Themes and Meanings

The principal theme of the novel is the passion of the Jews to establish their homeland, where they can live in dignity and freedom. Indeed, this is the focus of the entire novel, and all other themes are tributaries to this mighty central conviction. The book becomes an epic of the founding of a nation, with the heroics appropriate to an epic. The scale is vast, spanning centuries of time, from the dispersal of the Jews two thousand years ago to the year 1949, when Israel not only was established but also won itsright to existence through battle. The religious theme of fulfillment of prophecy is emphasized repeatedly. The revival of the use of the Hebrew language also demonstrates the theme of historical continuity and hope sustained over the centuries of hardship.

The narrative structure, using principal characters as vehicles to introduce and develop the historical background of the Jewish people in the lands of Europe and the Middle East, effectively keeps the plot alive and moving, though this method results in an excess of exposition and information. The themes of justice and injustice, cruelty and kindness, callousness and compassion, revenge and pardon, are all developed within the actions of the individual characters and as motifs inspiring the broader historical narrative.

Themes

The themes of the novel are generally related to the background and circumstances of Israeli independence: Characters behave in the present according to their reactions to the past and their visions of the future. Alienation repeatedly appears: victims of the Nazis manifest levels of alienation ranging from silent agony to madness. Tolerance is another theme which receives extensive treatment. For individuals and communities, tolerance enables harmony and peace, while intolerance breeds division and violence. The subject of freedom is a central concern in Exodus; characters seek, with varying degrees of intensity, forms of liberation, and to some extent the novel links personal and political liberation. History itself becomes a theme of the work as Uris includes and provides a context for such events as the United Nations vote on whether or not to partition Palestine.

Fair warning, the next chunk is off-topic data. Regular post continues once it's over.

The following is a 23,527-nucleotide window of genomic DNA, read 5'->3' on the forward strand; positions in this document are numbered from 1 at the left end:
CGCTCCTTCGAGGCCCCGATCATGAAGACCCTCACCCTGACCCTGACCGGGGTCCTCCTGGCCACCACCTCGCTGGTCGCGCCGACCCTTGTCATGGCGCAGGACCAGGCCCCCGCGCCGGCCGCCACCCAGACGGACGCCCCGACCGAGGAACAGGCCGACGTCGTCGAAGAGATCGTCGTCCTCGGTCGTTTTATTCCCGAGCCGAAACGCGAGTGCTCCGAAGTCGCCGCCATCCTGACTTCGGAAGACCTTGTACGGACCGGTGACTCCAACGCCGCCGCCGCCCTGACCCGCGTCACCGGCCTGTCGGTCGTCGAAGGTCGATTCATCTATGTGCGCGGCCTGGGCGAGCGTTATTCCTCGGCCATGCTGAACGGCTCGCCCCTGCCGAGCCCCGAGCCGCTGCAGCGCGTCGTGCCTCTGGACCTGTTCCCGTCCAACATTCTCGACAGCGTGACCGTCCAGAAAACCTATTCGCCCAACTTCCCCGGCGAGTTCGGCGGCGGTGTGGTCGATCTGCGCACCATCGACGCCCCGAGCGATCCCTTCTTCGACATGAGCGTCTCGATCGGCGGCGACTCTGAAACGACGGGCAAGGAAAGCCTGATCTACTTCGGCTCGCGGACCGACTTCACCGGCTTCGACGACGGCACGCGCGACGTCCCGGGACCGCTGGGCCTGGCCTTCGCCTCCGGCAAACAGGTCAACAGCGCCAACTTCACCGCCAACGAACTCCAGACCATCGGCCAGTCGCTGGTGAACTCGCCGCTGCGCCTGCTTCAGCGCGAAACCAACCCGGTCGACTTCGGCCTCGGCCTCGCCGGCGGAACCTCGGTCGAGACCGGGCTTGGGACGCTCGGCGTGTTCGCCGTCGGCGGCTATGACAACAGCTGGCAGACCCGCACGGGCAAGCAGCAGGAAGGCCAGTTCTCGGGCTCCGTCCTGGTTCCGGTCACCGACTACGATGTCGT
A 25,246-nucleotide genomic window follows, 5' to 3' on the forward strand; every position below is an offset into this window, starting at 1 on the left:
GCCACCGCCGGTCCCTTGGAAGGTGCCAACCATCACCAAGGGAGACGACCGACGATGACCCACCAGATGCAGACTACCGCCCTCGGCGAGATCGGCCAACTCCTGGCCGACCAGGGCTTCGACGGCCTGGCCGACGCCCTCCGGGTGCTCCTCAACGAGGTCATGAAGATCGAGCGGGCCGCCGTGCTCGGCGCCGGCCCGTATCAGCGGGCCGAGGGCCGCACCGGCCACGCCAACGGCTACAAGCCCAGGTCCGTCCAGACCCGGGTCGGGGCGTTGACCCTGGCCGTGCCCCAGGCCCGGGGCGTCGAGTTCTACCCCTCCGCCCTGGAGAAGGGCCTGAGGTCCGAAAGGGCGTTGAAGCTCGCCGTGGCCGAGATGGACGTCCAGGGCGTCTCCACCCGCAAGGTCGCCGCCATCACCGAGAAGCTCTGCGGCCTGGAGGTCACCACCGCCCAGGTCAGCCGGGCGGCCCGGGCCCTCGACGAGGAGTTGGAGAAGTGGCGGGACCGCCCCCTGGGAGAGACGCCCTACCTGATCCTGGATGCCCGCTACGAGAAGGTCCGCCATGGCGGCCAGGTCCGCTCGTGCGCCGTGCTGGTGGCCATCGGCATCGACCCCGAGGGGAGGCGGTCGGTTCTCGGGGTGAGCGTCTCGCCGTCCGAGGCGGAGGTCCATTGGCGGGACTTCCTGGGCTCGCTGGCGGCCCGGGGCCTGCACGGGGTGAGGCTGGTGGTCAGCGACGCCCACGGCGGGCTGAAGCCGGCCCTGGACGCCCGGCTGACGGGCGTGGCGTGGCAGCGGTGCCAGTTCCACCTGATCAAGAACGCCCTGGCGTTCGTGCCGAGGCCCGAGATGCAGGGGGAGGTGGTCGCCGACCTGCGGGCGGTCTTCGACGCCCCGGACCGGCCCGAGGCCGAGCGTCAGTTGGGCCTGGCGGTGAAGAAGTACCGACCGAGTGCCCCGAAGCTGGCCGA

Exodus touches on the theme of the role of the artist. The novel refers to different writers' reactions toward prejudice. Exodus includes references to Shakespeare's Othello (c.1604), Zola's interest in the Dreyfus case, and Tolstoy's objection to anti-Jewish activity. In total, these references imply the historical and fitting concern of the artist with social issues.

The themes of Exodus culminate in the question that is the cri-de-coeur of the novel's protagonist, Ari Ben Canaan, who fights for Israeli independence: "God! God! Why don't they...

(The entire section is 228 words.)